We stand by our position that the shooting death of Police Officer Ridley must be investigated by the FBI. Given the sordid history of the Westchester District Attorney’s Office in such matters, not to mention the political involvement of the various Westchester police departments in endorsing and advocating the election of Westchester District Attorneys over the years, including the present District Attorney, only a federal investigation and prosecution can ensure that there will be fairness and justice without any conflicts of interest.

Our Readers Respond...

County Into Recycling Big-Time? Don’t You Believe It

Dear Editor:

Based on your article, County Steps Into Recycling Big Time, your readers might assume that Westchester County government is the trend setter in recycling. Nothing could be further from the truth.

Leadership is best achieved through setting an example. How can County government demand action from others when their own attempts are so flawed? It would appear as though there’s a program in place at County facilities (particularly recreational locations especially since they seasonally generate the most recycling potential). However, blue bins and signage are just a step.

Unlike our communities where recycling days and pickups are in place, County staff are without a plan. It is up to individual facilities to dispose of recyclables, which, too often, means trash. Usually deposit items fare better. Keep in mind there is no oops here, only blue bins have recycling potential. As for paper/cardboard, the dumpsters at County sites, piled with boxes rarely flattened, tell the tale.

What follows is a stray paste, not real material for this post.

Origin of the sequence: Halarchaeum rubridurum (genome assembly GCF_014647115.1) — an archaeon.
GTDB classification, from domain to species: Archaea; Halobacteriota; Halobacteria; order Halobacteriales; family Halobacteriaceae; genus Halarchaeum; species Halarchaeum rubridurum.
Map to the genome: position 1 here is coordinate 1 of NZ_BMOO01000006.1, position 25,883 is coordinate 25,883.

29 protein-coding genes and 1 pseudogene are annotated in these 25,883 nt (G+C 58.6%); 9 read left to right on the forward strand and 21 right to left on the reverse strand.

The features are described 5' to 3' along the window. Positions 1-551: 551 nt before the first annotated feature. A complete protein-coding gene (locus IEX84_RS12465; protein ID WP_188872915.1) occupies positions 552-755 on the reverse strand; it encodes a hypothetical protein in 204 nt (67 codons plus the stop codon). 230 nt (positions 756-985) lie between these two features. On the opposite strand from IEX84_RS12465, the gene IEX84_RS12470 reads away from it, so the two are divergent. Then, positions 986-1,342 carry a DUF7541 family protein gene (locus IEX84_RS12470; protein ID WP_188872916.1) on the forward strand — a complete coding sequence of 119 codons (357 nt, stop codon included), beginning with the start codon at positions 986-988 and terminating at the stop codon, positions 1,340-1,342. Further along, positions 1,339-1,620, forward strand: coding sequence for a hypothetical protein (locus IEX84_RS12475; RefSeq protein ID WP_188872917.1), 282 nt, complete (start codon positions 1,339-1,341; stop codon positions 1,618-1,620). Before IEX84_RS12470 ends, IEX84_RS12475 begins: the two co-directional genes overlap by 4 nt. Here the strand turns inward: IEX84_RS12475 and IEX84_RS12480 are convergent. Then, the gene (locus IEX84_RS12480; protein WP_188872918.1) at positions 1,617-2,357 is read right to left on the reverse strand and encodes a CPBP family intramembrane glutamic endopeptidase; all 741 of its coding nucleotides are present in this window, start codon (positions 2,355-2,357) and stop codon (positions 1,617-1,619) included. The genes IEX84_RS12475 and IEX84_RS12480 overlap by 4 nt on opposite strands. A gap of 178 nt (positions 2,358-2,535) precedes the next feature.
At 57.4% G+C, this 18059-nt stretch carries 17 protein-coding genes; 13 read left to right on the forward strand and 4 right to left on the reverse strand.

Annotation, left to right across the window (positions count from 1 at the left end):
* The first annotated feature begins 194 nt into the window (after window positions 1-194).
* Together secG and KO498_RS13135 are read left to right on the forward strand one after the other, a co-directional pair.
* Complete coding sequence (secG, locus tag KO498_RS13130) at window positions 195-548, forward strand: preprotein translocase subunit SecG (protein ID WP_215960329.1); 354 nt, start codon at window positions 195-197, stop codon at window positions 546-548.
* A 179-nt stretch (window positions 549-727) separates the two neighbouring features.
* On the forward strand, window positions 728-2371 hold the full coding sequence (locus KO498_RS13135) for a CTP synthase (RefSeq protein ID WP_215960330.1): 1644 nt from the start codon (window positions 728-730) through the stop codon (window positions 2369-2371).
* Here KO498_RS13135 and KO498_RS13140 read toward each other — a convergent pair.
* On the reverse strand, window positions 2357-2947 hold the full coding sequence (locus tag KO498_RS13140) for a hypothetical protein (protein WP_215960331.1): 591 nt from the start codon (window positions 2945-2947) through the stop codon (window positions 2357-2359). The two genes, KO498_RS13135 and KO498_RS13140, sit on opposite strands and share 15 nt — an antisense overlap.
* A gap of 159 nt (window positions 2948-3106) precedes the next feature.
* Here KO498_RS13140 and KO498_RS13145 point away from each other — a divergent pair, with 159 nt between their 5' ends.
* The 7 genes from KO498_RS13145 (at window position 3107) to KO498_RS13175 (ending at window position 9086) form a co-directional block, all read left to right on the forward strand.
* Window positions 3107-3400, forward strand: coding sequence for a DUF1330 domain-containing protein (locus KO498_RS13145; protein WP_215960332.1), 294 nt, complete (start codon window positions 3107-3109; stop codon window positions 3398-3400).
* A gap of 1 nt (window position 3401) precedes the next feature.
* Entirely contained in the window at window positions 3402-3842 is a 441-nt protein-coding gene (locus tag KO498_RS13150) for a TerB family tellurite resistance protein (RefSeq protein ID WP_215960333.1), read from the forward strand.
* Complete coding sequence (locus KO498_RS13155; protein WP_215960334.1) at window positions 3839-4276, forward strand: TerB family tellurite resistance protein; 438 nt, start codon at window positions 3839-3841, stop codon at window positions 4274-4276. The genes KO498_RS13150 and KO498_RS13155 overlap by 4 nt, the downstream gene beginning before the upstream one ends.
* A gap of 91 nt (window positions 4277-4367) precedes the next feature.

It looked like something might happen when Spano wanted to ban styrofoam. The public read this, not as a goal, but a fully researched done deal. But there were many unanswered questions: What is a cost-effective alternative for businesses? What, if any, methods of dissolving styrofoam had been explored?

In the course of Westchester Government activity, staff suggestions are regularly ignored and rebuffed. A compartmentalized County truck was deemed too expensive (yet there are always funds available for a new administrator). Even the notion of working out an arrangement for pickups by local municipalities as part of their regular recycling days was cast aside.

It’s business-as-usual; County Government wants to look good, loyal staffers comply, awards continue to be made. It’s mind-boggling what can be done with numbers.

A former staff person with a conscience

Reader Lauds Coverage Of Affordable Housing Advocate

Dear Editor:

I applaud your article in your weekly publication, The Guardian, about the march on Yonkers City Hall by Affordable Housing Advocates. The current administration, I believe, is trying to get rid of low-income residents by getting rid of low-income housing. Lets face it, if you can’t afford to live there, that means you must move. What’s going to happen when you move and then the same thing happens again? How is that helping, or teaching, our children anything?

First it was just The Stadium, but Yankee Stadium has always been there and they’re building another one, in one of the worst neighborhoods in the Bronx. So I hope that wasn’t the reason that people would not come, with the projects so close by, because, as we know, 55,000 people come to see the Yankees daily, anyway.

Another problem I have with pushing low-income people out of Yonkers is that it ruins families, not just the ones moving but the people that are left behind. In closing, I see where Mayor Amicone’s spokesman said they are going to give low-income people a chance at ownership. This I got to see. Thanks for your article. I’ll be looking forwards to reading more.

John Foust, Yonkers